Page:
The ALJ found that Ms. Czosnowski suffered from the severe impairments of: microcystic anemia; idiopathic thrombocytopenia purpura; hepatitis B and C; substance dependence; status-post splenectomy; status-post cholecystectomy; hiatal hernia; GERD; COPD/emphysema; major depressive disorder; anxiety disorder; hypertension; degenerative joint disease of the knees; venous insufficiency; status-post right ulna fracture; status-post fifth finger fracture; obesity; osteoporosis and kyphosis of the spine.

(Tr. 14). The ALJ determined that, including the substance use disorders, Ms. Czosnowski's impairments meet two of the mental health Listings and would render her disabled. (Tr. 15). However, the ALJ further concluded that if Ms. Czosnowski were to stop substance use, she would retain the residual functional capacity ("RFC") to:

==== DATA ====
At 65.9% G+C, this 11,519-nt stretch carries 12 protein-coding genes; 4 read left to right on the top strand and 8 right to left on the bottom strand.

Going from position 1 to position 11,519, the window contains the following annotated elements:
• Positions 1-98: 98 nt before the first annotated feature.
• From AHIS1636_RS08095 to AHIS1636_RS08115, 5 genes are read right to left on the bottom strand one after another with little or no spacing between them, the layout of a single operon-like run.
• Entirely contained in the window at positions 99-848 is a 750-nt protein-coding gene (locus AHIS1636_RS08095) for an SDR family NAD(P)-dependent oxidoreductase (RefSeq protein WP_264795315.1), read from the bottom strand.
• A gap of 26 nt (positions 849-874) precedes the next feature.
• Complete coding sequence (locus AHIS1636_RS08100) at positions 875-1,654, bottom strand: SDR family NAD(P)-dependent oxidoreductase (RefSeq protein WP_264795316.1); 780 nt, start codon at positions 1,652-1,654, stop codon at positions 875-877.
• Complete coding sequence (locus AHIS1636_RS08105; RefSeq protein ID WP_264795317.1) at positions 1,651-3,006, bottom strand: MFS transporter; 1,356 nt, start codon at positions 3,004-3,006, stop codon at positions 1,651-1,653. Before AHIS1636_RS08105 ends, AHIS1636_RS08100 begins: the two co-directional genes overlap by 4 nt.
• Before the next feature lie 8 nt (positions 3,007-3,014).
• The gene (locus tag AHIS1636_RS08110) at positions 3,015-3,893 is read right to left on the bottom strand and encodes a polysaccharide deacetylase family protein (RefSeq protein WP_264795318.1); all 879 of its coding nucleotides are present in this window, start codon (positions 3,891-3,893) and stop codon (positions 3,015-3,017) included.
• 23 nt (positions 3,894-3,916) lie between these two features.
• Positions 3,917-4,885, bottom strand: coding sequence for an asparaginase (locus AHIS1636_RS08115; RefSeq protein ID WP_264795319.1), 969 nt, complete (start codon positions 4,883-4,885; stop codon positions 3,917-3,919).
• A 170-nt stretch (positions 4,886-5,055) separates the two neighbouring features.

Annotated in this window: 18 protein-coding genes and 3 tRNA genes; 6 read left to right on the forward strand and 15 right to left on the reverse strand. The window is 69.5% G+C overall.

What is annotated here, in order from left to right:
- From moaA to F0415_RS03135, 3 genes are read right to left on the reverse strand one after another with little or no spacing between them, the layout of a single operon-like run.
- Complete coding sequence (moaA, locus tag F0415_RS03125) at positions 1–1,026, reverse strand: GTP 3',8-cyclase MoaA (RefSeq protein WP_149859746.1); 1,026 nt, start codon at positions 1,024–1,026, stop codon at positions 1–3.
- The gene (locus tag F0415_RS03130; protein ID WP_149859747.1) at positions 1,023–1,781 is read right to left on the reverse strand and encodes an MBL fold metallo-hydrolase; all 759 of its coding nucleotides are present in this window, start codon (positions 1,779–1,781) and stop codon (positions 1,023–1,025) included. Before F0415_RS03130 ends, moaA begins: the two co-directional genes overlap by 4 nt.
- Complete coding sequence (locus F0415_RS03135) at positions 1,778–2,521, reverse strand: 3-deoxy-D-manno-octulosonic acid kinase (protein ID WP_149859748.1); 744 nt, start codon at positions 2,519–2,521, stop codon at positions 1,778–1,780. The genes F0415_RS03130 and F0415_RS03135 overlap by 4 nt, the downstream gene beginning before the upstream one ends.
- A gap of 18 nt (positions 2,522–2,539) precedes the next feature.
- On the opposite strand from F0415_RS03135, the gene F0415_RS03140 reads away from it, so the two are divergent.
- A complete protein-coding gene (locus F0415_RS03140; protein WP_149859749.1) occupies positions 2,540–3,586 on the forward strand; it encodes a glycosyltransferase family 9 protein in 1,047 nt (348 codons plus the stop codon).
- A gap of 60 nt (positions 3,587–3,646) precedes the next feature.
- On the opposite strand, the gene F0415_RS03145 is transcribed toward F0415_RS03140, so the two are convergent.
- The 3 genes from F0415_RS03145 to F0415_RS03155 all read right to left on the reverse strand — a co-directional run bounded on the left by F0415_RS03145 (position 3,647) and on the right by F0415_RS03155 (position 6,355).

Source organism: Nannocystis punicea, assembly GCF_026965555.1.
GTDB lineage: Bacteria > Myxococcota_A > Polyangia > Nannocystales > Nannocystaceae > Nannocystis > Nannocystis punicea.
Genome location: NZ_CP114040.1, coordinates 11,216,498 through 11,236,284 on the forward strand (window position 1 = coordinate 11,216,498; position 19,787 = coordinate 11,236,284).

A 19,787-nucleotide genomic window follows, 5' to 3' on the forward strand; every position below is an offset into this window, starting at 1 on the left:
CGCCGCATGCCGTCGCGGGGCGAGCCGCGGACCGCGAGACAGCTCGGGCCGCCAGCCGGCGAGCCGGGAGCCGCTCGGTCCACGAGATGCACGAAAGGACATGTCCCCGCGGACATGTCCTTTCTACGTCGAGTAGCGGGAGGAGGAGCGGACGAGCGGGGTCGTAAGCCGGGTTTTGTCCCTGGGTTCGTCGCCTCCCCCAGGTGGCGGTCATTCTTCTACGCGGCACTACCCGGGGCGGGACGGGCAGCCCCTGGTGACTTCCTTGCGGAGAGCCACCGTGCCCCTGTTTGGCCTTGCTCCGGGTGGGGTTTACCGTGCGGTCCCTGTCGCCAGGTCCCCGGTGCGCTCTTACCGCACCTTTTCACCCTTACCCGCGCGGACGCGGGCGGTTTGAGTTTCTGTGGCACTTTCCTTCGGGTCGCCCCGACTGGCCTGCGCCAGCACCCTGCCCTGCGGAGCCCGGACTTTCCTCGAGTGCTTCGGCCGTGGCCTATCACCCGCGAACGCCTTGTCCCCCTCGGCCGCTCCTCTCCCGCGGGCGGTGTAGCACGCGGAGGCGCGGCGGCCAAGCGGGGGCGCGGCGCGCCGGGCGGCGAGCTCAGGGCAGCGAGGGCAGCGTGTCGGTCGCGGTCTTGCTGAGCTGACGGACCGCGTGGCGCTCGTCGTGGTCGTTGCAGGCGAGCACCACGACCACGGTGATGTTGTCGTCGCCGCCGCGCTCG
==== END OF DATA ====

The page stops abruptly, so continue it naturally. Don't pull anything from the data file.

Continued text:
perform sedentary work as defined in 20 CFR 416.967(a) except the claimant can frequently push or pull with the right upper extremity and operate foot controls bilaterally, occasionally climb ramps and stairs, balance, stoop, kneel, crouch, and crawl; never climb ladders, ropes, or scaffolds; frequently handle and finger with the right upper extremity; must avoid concentrated exposure to extreme cold, extreme heat, humidity, excessive vibration, pulmonary irritants such as fumes, odors, dusts, gases, poorly ventilated areas, and hazardous moving machinery and unprotected heights; is limited to simple, routine, repetitive tasks in a low stress (no strict production quotas) work environment and can only occasionally and superficially interact with the public, coworkers, and supervisors.